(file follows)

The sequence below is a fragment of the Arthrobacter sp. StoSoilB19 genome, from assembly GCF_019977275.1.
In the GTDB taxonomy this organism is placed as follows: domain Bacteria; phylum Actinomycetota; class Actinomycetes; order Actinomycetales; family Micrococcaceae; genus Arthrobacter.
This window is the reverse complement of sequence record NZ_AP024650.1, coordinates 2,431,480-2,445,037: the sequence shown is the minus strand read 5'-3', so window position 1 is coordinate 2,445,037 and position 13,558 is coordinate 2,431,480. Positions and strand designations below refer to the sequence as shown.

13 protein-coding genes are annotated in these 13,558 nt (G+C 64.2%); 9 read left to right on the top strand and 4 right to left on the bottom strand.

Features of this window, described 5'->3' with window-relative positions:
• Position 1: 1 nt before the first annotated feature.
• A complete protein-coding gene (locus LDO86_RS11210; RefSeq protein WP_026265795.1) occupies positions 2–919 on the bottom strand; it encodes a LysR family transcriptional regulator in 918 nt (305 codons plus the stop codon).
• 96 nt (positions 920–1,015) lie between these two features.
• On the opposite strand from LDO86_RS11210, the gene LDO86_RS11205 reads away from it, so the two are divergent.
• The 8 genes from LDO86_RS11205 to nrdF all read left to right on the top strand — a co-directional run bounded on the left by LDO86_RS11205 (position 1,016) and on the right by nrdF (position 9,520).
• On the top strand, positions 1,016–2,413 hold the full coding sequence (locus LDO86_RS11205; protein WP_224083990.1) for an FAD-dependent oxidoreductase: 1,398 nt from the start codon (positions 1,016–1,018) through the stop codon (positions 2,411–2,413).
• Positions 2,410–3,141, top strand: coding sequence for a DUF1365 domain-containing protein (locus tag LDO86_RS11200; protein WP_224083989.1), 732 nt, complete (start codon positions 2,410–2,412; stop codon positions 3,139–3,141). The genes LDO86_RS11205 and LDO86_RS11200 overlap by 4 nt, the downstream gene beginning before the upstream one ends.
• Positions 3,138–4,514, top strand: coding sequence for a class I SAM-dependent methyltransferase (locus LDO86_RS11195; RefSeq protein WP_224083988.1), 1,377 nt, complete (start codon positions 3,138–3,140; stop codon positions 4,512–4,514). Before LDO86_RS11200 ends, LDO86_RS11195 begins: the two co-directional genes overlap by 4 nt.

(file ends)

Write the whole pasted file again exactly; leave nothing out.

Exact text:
The sequence below is a fragment of the Arthrobacter sp. StoSoilB19 genome, from assembly GCF_019977275.1.
In the GTDB taxonomy this organism is placed as follows: domain Bacteria; phylum Actinomycetota; class Actinomycetes; order Actinomycetales; family Micrococcaceae; genus Arthrobacter.
This window is the reverse complement of sequence record NZ_AP024650.1, coordinates 2,431,480-2,445,037: the sequence shown is the minus strand read 5'-3', so window position 1 is coordinate 2,445,037 and position 13,558 is coordinate 2,431,480. Positions and strand designations below refer to the sequence as shown.

13 protein-coding genes are annotated in these 13,558 nt (G+C 64.2%); 9 read left to right on the top strand and 4 right to left on the bottom strand.

Features of this window, described 5'->3' with window-relative positions:
• Position 1: 1 nt before the first annotated feature.
• A complete protein-coding gene (locus LDO86_RS11210; RefSeq protein WP_026265795.1) occupies positions 2–919 on the bottom strand; it encodes a LysR family transcriptional regulator in 918 nt (305 codons plus the stop codon).
• 96 nt (positions 920–1,015) lie between these two features.
• On the opposite strand from LDO86_RS11210, the gene LDO86_RS11205 reads away from it, so the two are divergent.
• The 8 genes from LDO86_RS11205 to nrdF all read left to right on the top strand — a co-directional run bounded on the left by LDO86_RS11205 (position 1,016) and on the right by nrdF (position 9,520).
• On the top strand, positions 1,016–2,413 hold the full coding sequence (locus LDO86_RS11205; protein WP_224083990.1) for an FAD-dependent oxidoreductase: 1,398 nt from the start codon (positions 1,016–1,018) through the stop codon (positions 2,411–2,413).
• Positions 2,410–3,141, top strand: coding sequence for a DUF1365 domain-containing protein (locus tag LDO86_RS11200; protein WP_224083989.1), 732 nt, complete (start codon positions 2,410–2,412; stop codon positions 3,139–3,141). The genes LDO86_RS11205 and LDO86_RS11200 overlap by 4 nt, the downstream gene beginning before the upstream one ends.
• Positions 3,138–4,514, top strand: coding sequence for a class I SAM-dependent methyltransferase (locus LDO86_RS11195; RefSeq protein WP_224083988.1), 1,377 nt, complete (start codon positions 3,138–3,140; stop codon positions 4,512–4,514). Before LDO86_RS11200 ends, LDO86_RS11195 begins: the two co-directional genes overlap by 4 nt.